Verses 18-21.—“Forasmuch as ye know.” Not like the popular religion of the present day which says “We doubt.” God’s Word is a Book of certainties, and His people are believers in—not doubters of Christ. “Redeemed… with the precious blood of Christ.” What an appeal for holy living: the most cogent of all! Think of what it cost God to get you: He had to give up His own Son to the death. “The precious blood:” one of the seven things in this Epistle called “precious” by God. How different from the world’s estimate, is God’s! That precious blood is the blood of the uncreated Son of God. This is what gives it value: faith gets all its preciousness from that blood, and the trial of faith is precious because it tests the reality of our faith in that precious blood. In heaven they ascribe everything to the blood: “Thou art worthy… for Thou wast slain” (Rev. 5:9.) Surely we down here, may well recognise its worth, by yielding ourselves up to God, whose we are, and owning ourselves redeemed and set apart from all our former manner of life to become His. “Without blemish and without spot,” tells of His fitness to be our Redeemer. Had He been otherwise, there would have been no redemption, no salvation. Thus we have three strong inducements to holiness. May they be continually speaking to our hearts.

Then follows a digression, in which some beautiful things are said about the Lord Jesus. First: He was “foreordained before the foundation of the world:” “foreordained,” or “fore-known,” as the word is, the same as in verse 2. How sweet it is to see that God had thus provided a people for His Son, and found in His Son a Redeemer for that people. The allusion here is to the paschal lamb in Exodus 12, which was set apart before it was slain (see verses 5-6.) So God’s Lamb was fore-appointed. Man’s sin and ruin did not take God by surprise. Grieved He was by man’s fall, but not surprised; He was prepared with the remedy. Not that we would extenuate sin, but admire and praise the grace of our Saviour—God, who was able to point Adam and Eve to the sacrifice, which had been fore-appointed by Him. And so when Isaac asked of Abraham, his father, on Moriah— “Where is the lamb for the burnt offering?” He was able to reply—“My son, God will provide for Himself a lamb.” No doubt Christ was then in the thoughts of God as the Lamb fore-known. There are two expressions used in connection with the election of the heavenly and earthly saints, which are often confused and misunderstood. Of the heavenly saints, the Church, we read—“Chosen in Him before the foundation of the world” (Eph. 1:4), and of “the grace which was given us in Christ Jesus before the world began” (2 Tim. 1:9); while of His earthly people it is said they were written in the book of life of the slain Lamb, from the foundation of the world” (Rev. 13:8, with Matth. 25:34.) “But was manifest in these last times.” At last in God’s good time, the Being became visible whom God had provided to be the Sacrifice for sin, and the Foundation Stone of a new creation which is to stand for ever. The word here rendered “manifested” is in Hebrews 9:26, “appeared.” “Now, once in the end of the world hath He appeared to put sin away.” He has come into sight, and as we gaze upon the Cross, we learn how God’s Lamb secured redemption, and laid the foundation of a new creation, in which already we share (2 Cor. 5:17), by having a new life, and a new nature, both derived from Christ risen from the dead.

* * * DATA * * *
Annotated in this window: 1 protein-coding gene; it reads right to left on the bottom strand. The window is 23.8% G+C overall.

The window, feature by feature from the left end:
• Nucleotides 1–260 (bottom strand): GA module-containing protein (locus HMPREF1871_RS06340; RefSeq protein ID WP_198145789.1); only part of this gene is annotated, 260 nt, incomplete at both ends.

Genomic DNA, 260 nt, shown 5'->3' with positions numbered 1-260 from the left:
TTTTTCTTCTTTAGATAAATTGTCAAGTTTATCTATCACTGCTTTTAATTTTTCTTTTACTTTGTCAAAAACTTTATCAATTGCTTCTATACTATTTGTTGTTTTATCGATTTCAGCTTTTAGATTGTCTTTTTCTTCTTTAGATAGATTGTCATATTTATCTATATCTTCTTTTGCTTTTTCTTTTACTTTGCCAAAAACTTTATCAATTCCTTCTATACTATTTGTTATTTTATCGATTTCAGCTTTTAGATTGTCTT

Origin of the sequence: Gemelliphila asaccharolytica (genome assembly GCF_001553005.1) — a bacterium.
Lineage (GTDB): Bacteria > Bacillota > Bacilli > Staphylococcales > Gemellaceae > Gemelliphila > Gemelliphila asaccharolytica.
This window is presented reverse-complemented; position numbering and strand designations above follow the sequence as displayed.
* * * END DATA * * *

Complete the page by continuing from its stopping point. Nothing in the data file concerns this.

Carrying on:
“In these last times”—or “the last of these times,” as in Heb. 1:2. The thought is, that at the Cross of Christ the world’s moral history was closed. If God should allow it to go on for two thousand years, there would be nothing new: it has shown itself fully, and got to its end before God. He has by the resurrection begun afresh, and will from Christ as His new Centre, cause blessing to flow far and wide. The first to share it is “the church of the first-born, whose names are written in heaven.”

“For you, who by Him do believe in God.” There is a limitation and a definiteness in the work of the Cross, which are sometimes lost sight of. True as it is that Christ gave Himself a ransom for all; that His blood was shed as a propitiation for “the whole world,” in order that the Gospel might be preached to “every creature,” yet there is a special sense in which He died for “you who believe.” He gave His life for the sheep (John 10:11): for a chosen band, that little flock which “He purchased with His own blood.” There is great force in the word “who by (or through) Him do believe in God.” It is a latent thought not always perceived, that it is through the Lord Jesus that we are brought to believe in God, and He is, as it were, under obligation to Him to receive all who do thus believe. So conversely, Christ receives, and will not cast out those whom the Father has given Him, when they come to Him (John 6:37).